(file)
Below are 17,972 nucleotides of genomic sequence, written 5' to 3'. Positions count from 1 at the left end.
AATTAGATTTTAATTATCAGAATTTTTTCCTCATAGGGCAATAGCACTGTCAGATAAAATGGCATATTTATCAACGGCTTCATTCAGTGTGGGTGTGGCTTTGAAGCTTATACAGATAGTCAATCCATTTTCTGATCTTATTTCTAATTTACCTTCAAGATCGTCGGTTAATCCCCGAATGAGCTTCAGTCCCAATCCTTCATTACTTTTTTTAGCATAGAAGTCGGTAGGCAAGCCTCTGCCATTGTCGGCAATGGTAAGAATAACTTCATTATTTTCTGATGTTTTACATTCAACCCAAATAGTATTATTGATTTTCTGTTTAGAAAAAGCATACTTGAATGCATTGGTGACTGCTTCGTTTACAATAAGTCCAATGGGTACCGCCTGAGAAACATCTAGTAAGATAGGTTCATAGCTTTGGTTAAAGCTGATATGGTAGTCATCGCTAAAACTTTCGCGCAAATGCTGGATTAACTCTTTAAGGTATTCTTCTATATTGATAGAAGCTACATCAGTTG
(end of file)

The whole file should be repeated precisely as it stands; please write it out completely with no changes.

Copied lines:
Below are 17,972 nucleotides of genomic sequence, written 5' to 3'. Positions count from 1 at the left end.
AATTAGATTTTAATTATCAGAATTTTTTCCTCATAGGGCAATAGCACTGTCAGATAAAATGGCATATTTATCAACGGCTTCATTCAGTGTGGGTGTGGCTTTGAAGCTTATACAGATAGTCAATCCATTTTCTGATCTTATTTCTAATTTACCTTCAAGATCGTCGGTTAATCCCCGAATGAGCTTCAGTCCCAATCCTTCATTACTTTTTTTAGCATAGAAGTCGGTAGGCAAGCCTCTGCCATTGTCGGCAATGGTAAGAATAACTTCATTATTTTCTGATGTTTTACATTCAACCCAAATAGTATTATTGATTTTCTGTTTAGAAAAAGCATACTTGAATGCATTGGTGACTGCTTCGTTTACAATAAGTCCAATGGGTACCGCCTGAGAAACATCTAGTAAGATAGGTTCATAGCTTTGGTTAAAGCTGATATGGTAGTCATCGCTAAAACTTTCGCGCAAATGCTGGATTAACTCTTTAAGGTATTCTTCTATATTGATAGAAGCTACATCAGTTG